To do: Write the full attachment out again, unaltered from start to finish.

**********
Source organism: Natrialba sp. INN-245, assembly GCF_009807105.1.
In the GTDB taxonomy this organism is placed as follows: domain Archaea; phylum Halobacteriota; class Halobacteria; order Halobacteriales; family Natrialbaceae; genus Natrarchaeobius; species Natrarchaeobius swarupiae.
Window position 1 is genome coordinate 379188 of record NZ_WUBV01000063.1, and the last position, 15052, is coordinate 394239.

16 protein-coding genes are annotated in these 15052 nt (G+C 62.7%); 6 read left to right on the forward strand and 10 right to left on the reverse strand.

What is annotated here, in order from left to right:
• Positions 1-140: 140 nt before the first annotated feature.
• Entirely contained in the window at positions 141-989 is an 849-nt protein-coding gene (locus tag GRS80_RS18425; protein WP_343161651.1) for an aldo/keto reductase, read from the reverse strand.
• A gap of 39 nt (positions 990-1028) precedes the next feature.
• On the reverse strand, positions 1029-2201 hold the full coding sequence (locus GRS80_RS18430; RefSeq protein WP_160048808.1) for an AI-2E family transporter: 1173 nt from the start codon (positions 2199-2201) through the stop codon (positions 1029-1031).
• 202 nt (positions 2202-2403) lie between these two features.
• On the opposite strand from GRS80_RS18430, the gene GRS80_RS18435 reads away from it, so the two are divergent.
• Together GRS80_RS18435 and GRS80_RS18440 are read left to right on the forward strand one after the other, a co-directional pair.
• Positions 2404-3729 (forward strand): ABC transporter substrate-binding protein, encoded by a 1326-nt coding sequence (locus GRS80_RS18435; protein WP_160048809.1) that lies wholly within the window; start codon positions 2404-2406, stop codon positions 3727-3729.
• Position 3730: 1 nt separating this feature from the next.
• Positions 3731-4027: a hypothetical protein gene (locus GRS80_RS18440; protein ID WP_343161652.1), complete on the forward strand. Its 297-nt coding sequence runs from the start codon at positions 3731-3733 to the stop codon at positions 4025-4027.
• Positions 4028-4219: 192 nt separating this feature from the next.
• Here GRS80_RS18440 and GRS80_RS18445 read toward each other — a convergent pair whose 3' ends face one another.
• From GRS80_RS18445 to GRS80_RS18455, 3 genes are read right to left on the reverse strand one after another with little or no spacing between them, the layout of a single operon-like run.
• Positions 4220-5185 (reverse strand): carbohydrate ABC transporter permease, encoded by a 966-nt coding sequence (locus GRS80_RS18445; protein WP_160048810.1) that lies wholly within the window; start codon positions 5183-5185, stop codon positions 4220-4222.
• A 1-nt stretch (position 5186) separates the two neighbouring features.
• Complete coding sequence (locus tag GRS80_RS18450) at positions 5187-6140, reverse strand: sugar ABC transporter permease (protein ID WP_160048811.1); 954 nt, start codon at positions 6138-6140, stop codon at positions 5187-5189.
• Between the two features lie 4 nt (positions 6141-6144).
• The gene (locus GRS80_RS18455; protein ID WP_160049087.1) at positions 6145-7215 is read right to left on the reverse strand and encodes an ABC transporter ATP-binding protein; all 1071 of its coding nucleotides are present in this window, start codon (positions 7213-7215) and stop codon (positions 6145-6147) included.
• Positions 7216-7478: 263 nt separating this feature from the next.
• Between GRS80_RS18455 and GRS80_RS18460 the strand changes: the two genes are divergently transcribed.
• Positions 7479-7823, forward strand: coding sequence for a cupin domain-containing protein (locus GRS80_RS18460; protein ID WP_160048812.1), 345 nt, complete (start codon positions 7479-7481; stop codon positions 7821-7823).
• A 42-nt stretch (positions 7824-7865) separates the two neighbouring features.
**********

Source organism: Natrialba sp. INN-245, assembly GCF_009807105.1.
In the GTDB taxonomy this organism is placed as follows: domain Archaea; phylum Halobacteriota; class Halobacteria; order Halobacteriales; family Natrialbaceae; genus Natrarchaeobius; species Natrarchaeobius swarupiae.
Window position 1 is genome coordinate 379188 of record NZ_WUBV01000063.1, and the last position, 15052, is coordinate 394239.

16 protein-coding genes are annotated in these 15052 nt (G+C 62.7%); 6 read left to right on the forward strand and 10 right to left on the reverse strand.

What is annotated here, in order from left to right:
• Positions 1-140: 140 nt before the first annotated feature.
• Entirely contained in the window at positions 141-989 is an 849-nt protein-coding gene (locus tag GRS80_RS18425; protein WP_343161651.1) for an aldo/keto reductase, read from the reverse strand.
• A gap of 39 nt (positions 990-1028) precedes the next feature.
• On the reverse strand, positions 1029-2201 hold the full coding sequence (locus GRS80_RS18430; RefSeq protein WP_160048808.1) for an AI-2E family transporter: 1173 nt from the start codon (positions 2199-2201) through the stop codon (positions 1029-1031).
• 202 nt (positions 2202-2403) lie between these two features.
• On the opposite strand from GRS80_RS18430, the gene GRS80_RS18435 reads away from it, so the two are divergent.
• Together GRS80_RS18435 and GRS80_RS18440 are read left to right on the forward strand one after the other, a co-directional pair.
• Positions 2404-3729 (forward strand): ABC transporter substrate-binding protein, encoded by a 1326-nt coding sequence (locus GRS80_RS18435; protein WP_160048809.1) that lies wholly within the window; start codon positions 2404-2406, stop codon positions 3727-3729.
• Position 3730: 1 nt separating this feature from the next.
• Positions 3731-4027: a hypothetical protein gene (locus GRS80_RS18440; protein ID WP_343161652.1), complete on the forward strand. Its 297-nt coding sequence runs from the start codon at positions 3731-3733 to the stop codon at positions 4025-4027.
• Positions 4028-4219: 192 nt separating this feature from the next.
• Here GRS80_RS18440 and GRS80_RS18445 read toward each other — a convergent pair whose 3' ends face one another.
• From GRS80_RS18445 to GRS80_RS18455, 3 genes are read right to left on the reverse strand one after another with little or no spacing between them, the layout of a single operon-like run.
• Positions 4220-5185 (reverse strand): carbohydrate ABC transporter permease, encoded by a 966-nt coding sequence (locus GRS80_RS18445; protein WP_160048810.1) that lies wholly within the window; start codon positions 5183-5185, stop codon positions 4220-4222.
• A 1-nt stretch (position 5186) separates the two neighbouring features.
• Complete coding sequence (locus tag GRS80_RS18450) at positions 5187-6140, reverse strand: sugar ABC transporter permease (protein ID WP_160048811.1); 954 nt, start codon at positions 6138-6140, stop codon at positions 5187-5189.
• Between the two features lie 4 nt (positions 6141-6144).
• The gene (locus GRS80_RS18455; protein ID WP_160049087.1) at positions 6145-7215 is read right to left on the reverse strand and encodes an ABC transporter ATP-binding protein; all 1071 of its coding nucleotides are present in this window, start codon (positions 7213-7215) and stop codon (positions 6145-6147) included.
• Positions 7216-7478: 263 nt separating this feature from the next.
• Between GRS80_RS18455 and GRS80_RS18460 the strand changes: the two genes are divergently transcribed.
• Positions 7479-7823, forward strand: coding sequence for a cupin domain-containing protein (locus GRS80_RS18460; protein ID WP_160048812.1), 345 nt, complete (start codon positions 7479-7481; stop codon positions 7821-7823).
• A 42-nt stretch (positions 7824-7865) separates the two neighbouring features.